Thank you, MPF. That is kind of how I was interpreting things, going conservative on jumping back to Leguminosae. You stated it well (and hopefully, prophetically) - Marshman 04:06, 2 Dec 2004 (UTC)
Well, both are validly published, and may be used (see Art 18.6) but Leguminosae is actively used by a large part of the legume community and the world at large. It may interest you that it was formally proposed to the Congress at Vienna (2005) to forbid the name Fabaceae (as being hopelessly confusing). Google shows Fabaceae and Leguminosae as being both in use, in roughly equal proportion. In Australia, France and other countries Fabaceae, if used, means Papilionaceae. 2 Sep 2005 PvR (also see Taxon 52: 853-856. 2003)

That sort of variation has to do with changes in rank. When legumes are treated as a family, they can be called either Fabaceae or Leguminosae, and the subgroup containing Vicia is treated as the subfamily Faboideae or Papilionoideae. The common classification by Cronquist, however, treated them as the order Fabales. In that case the subgroup containing Vicia becomes the family Fabaceae or Papilionaceae, and the name Leguminosae disappears.

This is a common problem with using genus-derived names. However, all the more recent higher-level systems seem to prefer them. In particular APG, the current best-guess taxonomy, consistently uses Fabaceae. As such, I think we should use it for the sake of consistency, unless there is a very definite case that Leguminosae should be preferred. I know there isn't such a case for some of the other traditional names; e.g. the name Compositae, though still used, has been largely displaced by Asteraceae. Josh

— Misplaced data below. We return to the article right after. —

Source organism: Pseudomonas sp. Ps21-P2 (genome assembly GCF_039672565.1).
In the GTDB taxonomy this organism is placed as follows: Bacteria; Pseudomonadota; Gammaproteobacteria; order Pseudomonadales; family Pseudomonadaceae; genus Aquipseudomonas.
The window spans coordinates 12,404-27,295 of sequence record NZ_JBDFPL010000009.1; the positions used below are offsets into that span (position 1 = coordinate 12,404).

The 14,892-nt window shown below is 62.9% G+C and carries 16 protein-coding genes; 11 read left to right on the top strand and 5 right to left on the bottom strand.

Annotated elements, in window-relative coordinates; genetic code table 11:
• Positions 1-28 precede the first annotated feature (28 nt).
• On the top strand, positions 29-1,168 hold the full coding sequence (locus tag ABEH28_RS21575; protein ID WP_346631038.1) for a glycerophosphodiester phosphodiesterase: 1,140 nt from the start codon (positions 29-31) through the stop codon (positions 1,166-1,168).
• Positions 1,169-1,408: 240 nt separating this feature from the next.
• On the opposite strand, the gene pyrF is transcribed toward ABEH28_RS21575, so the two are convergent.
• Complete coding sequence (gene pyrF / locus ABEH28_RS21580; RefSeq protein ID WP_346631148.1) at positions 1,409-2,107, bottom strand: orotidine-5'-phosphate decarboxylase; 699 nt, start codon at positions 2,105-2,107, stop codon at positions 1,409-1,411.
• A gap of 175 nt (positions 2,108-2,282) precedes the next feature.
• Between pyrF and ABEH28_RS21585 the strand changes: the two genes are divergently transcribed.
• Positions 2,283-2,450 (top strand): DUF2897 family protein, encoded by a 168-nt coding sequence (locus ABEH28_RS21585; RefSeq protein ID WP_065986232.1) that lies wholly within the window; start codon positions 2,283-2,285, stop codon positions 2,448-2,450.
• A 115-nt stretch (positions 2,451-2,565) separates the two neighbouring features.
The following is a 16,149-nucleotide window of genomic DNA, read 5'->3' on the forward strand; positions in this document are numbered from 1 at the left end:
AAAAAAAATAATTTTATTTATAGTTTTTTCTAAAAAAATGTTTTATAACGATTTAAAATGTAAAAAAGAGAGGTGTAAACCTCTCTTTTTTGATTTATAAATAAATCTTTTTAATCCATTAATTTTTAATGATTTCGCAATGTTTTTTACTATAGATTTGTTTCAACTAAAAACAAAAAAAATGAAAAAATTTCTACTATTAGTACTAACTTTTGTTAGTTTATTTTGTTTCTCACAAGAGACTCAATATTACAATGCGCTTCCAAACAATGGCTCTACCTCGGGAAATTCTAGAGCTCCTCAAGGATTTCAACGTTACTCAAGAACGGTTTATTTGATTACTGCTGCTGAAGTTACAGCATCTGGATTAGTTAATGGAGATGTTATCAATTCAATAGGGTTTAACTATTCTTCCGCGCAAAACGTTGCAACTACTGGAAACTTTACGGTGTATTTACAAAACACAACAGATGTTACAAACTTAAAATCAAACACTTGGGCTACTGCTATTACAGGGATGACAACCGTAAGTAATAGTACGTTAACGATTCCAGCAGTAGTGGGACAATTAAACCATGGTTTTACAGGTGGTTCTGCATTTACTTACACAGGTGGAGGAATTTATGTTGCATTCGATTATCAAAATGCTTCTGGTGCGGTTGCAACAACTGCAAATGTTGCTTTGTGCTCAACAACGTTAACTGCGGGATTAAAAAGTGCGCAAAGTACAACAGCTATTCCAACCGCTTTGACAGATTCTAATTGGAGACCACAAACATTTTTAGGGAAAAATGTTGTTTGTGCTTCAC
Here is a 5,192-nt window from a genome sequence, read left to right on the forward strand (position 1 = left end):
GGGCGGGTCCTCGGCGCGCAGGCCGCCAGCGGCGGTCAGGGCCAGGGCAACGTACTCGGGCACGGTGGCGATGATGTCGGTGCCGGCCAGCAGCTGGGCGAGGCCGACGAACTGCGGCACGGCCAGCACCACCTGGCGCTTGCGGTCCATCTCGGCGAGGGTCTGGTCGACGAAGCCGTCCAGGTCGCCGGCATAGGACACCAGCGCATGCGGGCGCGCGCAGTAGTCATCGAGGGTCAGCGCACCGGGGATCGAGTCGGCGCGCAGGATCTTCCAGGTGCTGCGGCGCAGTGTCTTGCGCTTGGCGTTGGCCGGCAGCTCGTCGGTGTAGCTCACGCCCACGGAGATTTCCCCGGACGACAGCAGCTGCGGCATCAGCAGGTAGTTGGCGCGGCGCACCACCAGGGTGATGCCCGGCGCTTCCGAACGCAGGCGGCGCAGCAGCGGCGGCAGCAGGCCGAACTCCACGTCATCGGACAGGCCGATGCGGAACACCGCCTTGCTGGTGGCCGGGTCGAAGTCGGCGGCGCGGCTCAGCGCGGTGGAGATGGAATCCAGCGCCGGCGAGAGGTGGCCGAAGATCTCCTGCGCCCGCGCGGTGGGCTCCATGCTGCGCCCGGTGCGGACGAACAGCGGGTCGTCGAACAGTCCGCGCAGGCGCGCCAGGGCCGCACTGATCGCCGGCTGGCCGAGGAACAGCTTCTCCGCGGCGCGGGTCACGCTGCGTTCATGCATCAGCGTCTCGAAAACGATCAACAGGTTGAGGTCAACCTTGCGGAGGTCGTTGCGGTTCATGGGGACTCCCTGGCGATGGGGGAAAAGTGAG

A proposal to the Vienna Congress is just that, a proposal. It remains to be seen what the result of the vote is - personally, given the importance of the APG, I'd suspect the proposal would be voted out. We'll have to wait for the results of the vote, along with the Vienna Code, to be published. - MPF 11:14, 19 September 2005 (UTC)

The state of taxonomy is a sick joke and a shame on the biological sciences. This article shows that. Who has a clue what the first paragraphs mean? Pliny 21:22, 1 July 2006 (UTC)

a peanut is an indehiscent legume, that is, one whose pod is not split along a seam.[edit]

Every peanut pod that I have ever seen is split along a seam. What am I missing here?

  • Dehiscent seed pods split open to release the seed, indehiscent pods don't bust open on their own. The legume article is using the word indehiscent in the wrong context. Thanks for pointing that out.--Peta 06:55, 28 July 2006 (UTC)

Not Nuts?[edit]

I linked here from the page on nuts. I would consider myself an amateur botanist (lots of study, plenty of interest, but never took a class), so I don't know enough to see the difference: why are legumes not nuts? Are legumes different from the fruit of a plant, or are they a type of fruit (like a nut or a drupe)? FoiledAgain 20:21, 8 September 2006 (UTC)

Legume can refer both to plant species in Fabaceae as well as the type of fruit they produce. The difference between legumes and nuts are that legumes are usually dehiscent (splitting open at maturity), while nuts are indehiscent (not splitting open). --Schzmo 00:59, 9 September 2006 (UTC)